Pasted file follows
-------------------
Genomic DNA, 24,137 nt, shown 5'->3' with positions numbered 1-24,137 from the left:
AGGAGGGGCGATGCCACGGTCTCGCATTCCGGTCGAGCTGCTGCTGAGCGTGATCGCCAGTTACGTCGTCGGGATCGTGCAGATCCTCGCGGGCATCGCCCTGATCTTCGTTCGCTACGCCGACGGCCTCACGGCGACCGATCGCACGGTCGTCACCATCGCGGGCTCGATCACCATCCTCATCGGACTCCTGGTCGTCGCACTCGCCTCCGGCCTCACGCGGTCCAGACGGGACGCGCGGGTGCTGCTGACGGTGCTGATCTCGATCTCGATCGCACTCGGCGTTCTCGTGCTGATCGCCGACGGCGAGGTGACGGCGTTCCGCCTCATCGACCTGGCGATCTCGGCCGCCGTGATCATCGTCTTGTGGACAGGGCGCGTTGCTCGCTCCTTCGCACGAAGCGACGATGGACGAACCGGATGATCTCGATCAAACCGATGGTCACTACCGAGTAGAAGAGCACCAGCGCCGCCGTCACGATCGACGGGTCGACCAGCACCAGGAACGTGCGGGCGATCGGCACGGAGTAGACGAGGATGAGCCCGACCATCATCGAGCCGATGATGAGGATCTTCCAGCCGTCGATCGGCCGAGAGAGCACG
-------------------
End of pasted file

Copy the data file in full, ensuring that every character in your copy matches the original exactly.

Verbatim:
Genomic DNA, 24,137 nt, shown 5'->3' with positions numbered 1-24,137 from the left:
AGGAGGGGCGATGCCACGGTCTCGCATTCCGGTCGAGCTGCTGCTGAGCGTGATCGCCAGTTACGTCGTCGGGATCGTGCAGATCCTCGCGGGCATCGCCCTGATCTTCGTTCGCTACGCCGACGGCCTCACGGCGACCGATCGCACGGTCGTCACCATCGCGGGCTCGATCACCATCCTCATCGGACTCCTGGTCGTCGCACTCGCCTCCGGCCTCACGCGGTCCAGACGGGACGCGCGGGTGCTGCTGACGGTGCTGATCTCGATCTCGATCGCACTCGGCGTTCTCGTGCTGATCGCCGACGGCGAGGTGACGGCGTTCCGCCTCATCGACCTGGCGATCTCGGCCGCCGTGATCATCGTCTTGTGGACAGGGCGCGTTGCTCGCTCCTTCGCACGAAGCGACGATGGACGAACCGGATGATCTCGATCAAACCGATGGTCACTACCGAGTAGAAGAGCACCAGCGCCGCCGTCACGATCGACGGGTCGACCAGCACCAGGAACGTGCGGGCGATCGGCACGGAGTAGACGAGGATGAGCCCGACCATCATCGAGCCGATGATGAGGATCTTCCAGCCGTCGATCGGCCGAGAGAGCACG